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Venture Capital Funding After Crowdfunding Success: A Study of Successful Kickstarter Campaigns

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Venture Capital Funding After Crowdfunding Success: A Study of Successful Kickstarter Campaigns

Tasneem, Tamanna (2020) Venture Capital Funding After Crowdfunding Success: A Study of Successful Kickstarter Campaigns. Masters thesis, Concordia University.

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Abstract

For start-ups, a successful crowdfunding campaign could generate significant opportunities to access additional funding resources. This paper contributes to advancing our understanding of how characteristics of a successful Kickstarter campaign may determine a start-up’s follow-on fundraising performance, with a special focus on future venture capital (VC) financing. We draw on 483 successfully crowdfunded projects on Kickstarter and more than 80 follow-on VC investments throughout the period 2010-2018 to investigate how various venture quality attributes (e.g. high pledged amount, strong social media alliance) and uncertainties (e.g. large number of backers) contribute to the subsequent increase (or decrease) in VC investments. Our results show that larger public investments (i.e. pledge amount) signal greater public confidence, translating into significant rise in the probability and amount of subsequent VC financing. We also find that founders’ professional connections (in LinkedIn) factor in the venture’s future funding success by raising both the probability and number of subsequent VC rounds. Statistically significant results were found supporting our hypothesis that VCs tend to devalue a large crowd of backers, presumably due to future market loss concerns. Both the probability and the number of follow-on VC rounds were negatively affected by a high number of backers. Finally, we show that serial creators with back-to-back crowdfunding successes are more likely to go back to the crowd for future funding needs which translates into higher probability, number and size of subsequent crowdfunding rounds. However this strong association was not found to be negatively affecting the degree of future VC involvement.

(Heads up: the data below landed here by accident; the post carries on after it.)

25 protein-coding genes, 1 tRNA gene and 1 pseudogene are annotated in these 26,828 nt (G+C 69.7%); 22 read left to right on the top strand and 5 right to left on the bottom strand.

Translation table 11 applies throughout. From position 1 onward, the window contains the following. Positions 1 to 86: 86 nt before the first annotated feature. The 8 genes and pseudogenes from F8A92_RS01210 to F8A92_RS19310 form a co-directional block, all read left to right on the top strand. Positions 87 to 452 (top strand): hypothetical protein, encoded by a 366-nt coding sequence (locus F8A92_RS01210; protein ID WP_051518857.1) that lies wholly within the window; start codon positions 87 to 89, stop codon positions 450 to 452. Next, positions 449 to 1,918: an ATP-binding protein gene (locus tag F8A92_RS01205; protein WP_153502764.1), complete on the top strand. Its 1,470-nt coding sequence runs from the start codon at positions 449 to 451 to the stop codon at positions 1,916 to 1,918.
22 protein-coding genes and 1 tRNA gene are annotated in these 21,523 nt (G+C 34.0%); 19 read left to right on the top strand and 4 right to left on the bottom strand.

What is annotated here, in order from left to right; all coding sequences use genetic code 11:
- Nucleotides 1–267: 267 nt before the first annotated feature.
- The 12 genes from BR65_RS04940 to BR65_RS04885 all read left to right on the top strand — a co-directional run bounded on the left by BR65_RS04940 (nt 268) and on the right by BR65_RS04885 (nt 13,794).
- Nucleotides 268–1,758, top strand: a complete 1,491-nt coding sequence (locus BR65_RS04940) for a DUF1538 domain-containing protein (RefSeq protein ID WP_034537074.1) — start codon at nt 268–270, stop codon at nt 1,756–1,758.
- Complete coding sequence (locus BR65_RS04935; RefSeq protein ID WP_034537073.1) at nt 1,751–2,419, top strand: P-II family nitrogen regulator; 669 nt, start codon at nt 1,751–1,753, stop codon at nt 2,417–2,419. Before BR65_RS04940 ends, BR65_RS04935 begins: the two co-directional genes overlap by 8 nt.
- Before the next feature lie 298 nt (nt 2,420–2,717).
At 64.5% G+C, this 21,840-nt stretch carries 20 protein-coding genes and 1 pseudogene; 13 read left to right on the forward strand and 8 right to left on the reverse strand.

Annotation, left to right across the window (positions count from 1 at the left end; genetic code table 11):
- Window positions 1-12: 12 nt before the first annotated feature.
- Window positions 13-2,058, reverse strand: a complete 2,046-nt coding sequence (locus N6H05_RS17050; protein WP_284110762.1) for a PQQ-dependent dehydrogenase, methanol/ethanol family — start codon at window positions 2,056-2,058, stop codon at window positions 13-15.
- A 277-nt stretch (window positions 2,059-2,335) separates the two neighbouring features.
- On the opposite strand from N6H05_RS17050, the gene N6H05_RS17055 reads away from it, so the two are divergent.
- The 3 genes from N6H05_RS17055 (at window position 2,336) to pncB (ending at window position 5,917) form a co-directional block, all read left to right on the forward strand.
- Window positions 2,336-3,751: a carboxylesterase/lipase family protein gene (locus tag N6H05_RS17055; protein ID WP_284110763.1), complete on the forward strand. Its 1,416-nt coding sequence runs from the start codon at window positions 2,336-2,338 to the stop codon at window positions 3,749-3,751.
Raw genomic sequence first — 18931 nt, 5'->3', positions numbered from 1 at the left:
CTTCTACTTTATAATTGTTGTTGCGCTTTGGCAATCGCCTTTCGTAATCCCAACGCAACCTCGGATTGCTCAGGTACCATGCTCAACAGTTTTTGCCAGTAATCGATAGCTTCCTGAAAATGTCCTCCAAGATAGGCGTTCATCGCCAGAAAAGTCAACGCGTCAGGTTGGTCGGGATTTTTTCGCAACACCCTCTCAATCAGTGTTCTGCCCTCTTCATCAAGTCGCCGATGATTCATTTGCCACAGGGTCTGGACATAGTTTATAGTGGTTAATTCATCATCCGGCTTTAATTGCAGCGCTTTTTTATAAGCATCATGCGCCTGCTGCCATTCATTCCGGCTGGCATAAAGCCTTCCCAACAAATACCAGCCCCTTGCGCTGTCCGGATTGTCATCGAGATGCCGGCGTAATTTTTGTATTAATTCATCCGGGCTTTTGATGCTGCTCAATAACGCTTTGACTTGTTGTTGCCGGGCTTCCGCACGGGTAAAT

Divisions:Concordia University > John Molson School of Business > Finance
Item Type:Thesis (Masters)
Authors:Tasneem, Tamanna
Institution:Concordia University
Degree Name:M. Sc.
Program:Administration (Finance option)
Date:August 2020
Thesis Supervisor(s):Schweizer, Denis
ID Code:987514
Deposited By: TAMANNA TASNEEM
Deposited On:25 Nov 2020 16:43
Last Modified:25 Nov 2020 16:43
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